The series hosts a seminar every other week on current research topics. The seminar often features an invited guest speaker and occasionally local faculty members, students or others affiliated with the department. The usual time of the seminar is 3:30-4:30 pm on Fridays. Professors Tatiyana V Apanasovich (email@example.com), Qing Pan (firstname.lastname@example.org) and Emre Barut (email@example.com ) are the Seminar Series Coordinators.
Date: Friday, February 6th, 3:30-4:30pm
Location: Duques Hall, Room 251
Title: Two Relatively Elementary Statistical Problems with Interesting Implications for Law and Public Policy
Speaker: Dr. Joseph L. Gastwirth, Department of Statistics, The George Washington University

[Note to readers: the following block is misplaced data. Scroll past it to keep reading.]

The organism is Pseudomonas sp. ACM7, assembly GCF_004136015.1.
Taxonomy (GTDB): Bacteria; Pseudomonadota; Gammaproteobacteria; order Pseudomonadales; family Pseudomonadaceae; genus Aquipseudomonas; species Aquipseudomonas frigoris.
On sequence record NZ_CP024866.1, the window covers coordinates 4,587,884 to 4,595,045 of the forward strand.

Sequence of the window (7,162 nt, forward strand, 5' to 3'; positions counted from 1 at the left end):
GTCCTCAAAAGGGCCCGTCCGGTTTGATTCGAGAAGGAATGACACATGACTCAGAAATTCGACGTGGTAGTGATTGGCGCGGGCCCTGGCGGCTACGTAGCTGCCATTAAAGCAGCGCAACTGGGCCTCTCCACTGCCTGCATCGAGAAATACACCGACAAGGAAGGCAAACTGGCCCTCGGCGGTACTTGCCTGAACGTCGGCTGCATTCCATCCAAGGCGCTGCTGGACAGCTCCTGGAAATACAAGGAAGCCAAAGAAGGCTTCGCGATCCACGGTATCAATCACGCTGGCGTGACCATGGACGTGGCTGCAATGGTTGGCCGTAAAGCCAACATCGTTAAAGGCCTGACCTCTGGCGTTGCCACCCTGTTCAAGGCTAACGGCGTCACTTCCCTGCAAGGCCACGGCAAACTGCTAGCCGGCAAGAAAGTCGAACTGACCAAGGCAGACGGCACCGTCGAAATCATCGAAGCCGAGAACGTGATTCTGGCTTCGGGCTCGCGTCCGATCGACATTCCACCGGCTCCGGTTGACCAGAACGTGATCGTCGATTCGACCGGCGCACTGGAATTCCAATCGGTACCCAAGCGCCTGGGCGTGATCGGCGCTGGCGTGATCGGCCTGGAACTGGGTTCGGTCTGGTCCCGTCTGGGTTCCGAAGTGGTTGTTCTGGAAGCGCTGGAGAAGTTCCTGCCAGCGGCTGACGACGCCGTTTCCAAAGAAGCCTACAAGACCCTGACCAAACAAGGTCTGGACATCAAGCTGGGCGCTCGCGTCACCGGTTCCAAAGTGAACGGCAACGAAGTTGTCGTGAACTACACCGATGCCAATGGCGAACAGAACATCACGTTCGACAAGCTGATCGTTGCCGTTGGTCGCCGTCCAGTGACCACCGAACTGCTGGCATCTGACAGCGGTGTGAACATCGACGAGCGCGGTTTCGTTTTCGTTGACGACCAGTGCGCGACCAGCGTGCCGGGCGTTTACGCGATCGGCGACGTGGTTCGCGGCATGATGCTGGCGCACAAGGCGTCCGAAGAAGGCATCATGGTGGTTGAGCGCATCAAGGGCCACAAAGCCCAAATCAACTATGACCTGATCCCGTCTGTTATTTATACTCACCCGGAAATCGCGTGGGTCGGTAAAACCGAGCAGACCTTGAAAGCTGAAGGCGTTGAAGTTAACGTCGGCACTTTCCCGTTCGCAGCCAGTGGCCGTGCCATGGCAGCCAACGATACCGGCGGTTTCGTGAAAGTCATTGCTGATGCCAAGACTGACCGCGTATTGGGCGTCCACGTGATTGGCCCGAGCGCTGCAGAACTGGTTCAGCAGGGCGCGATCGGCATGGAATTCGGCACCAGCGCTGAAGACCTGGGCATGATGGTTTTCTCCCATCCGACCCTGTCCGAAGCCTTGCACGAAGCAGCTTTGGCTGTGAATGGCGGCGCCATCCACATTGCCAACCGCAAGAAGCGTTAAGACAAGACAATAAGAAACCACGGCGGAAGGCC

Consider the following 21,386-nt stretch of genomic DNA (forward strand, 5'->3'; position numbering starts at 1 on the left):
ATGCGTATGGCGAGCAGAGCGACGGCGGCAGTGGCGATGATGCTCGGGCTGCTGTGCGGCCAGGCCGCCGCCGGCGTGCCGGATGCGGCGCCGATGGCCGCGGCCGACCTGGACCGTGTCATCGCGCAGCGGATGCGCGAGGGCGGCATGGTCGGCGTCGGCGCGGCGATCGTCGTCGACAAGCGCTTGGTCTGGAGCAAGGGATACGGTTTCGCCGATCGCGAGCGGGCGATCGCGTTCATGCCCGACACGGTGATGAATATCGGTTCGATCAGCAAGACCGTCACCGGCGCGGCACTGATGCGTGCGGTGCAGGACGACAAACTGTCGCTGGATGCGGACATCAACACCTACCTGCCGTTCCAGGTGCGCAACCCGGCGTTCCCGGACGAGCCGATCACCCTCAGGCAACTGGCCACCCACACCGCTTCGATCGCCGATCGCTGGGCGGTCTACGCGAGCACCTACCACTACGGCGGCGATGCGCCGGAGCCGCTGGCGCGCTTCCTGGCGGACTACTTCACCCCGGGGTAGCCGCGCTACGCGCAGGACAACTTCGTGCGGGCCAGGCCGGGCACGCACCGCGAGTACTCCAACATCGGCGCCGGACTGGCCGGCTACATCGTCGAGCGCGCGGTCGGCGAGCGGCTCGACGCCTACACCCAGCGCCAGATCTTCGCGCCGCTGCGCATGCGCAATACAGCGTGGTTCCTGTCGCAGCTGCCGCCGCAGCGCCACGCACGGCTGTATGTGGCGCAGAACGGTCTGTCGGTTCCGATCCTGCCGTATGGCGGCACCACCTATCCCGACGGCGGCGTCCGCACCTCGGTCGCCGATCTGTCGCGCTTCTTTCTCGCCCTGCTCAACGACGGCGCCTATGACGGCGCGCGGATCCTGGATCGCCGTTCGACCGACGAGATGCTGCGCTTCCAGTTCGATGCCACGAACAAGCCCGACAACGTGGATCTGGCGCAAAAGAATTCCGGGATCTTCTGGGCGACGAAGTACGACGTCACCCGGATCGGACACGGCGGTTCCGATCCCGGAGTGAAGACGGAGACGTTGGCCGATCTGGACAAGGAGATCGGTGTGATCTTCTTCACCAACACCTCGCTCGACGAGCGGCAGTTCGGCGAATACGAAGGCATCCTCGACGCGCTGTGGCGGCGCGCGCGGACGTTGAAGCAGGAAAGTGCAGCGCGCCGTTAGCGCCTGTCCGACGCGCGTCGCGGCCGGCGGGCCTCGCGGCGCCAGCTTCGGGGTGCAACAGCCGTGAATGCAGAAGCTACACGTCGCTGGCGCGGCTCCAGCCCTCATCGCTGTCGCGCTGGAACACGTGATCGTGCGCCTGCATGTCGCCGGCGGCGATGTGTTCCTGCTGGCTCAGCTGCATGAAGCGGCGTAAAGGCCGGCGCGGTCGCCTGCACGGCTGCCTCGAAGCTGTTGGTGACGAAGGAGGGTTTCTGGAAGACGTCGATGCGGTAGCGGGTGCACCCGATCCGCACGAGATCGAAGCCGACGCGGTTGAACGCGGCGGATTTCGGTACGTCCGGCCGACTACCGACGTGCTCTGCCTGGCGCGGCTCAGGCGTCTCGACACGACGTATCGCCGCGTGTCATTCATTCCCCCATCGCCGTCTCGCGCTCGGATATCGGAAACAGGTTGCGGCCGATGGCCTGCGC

Abstract: The growth of economic inequality over several decades has drawn the attention of policy makers. The most commonly measure of income inequality, the Gini index, however, does not adequately capture the shift in income in favour of the upper end of the distribution. A simple semi-robust modification, which replaces the mean by the median, will be shown to properly capture this shift. Analysis of income data from the U.S. shows that the new measure of income inequality has risen twice as fast as the Gini index has during the 1967-2012 period. In June of 2012, two major courts in the U.S. viewing the same statistical data showing that the representation of African-Americans in the jury pools of Kent County, Michigan after the county introduced a faulty computer program was only one-half their proportion of the community, reached opposite conclusions. The Michigan Supreme Court, which did not find that the data supported the claim of under-representation, adopted a new statistical criterion: the “disparity of the risk” needs to be at least .50. It will be shown that this measure is equivalent to the Kolmogoroff-Smirnoff distance between two distributions and that if that criterion was applied to other areas of social and medical science, virtually no new innovation would satisfy it.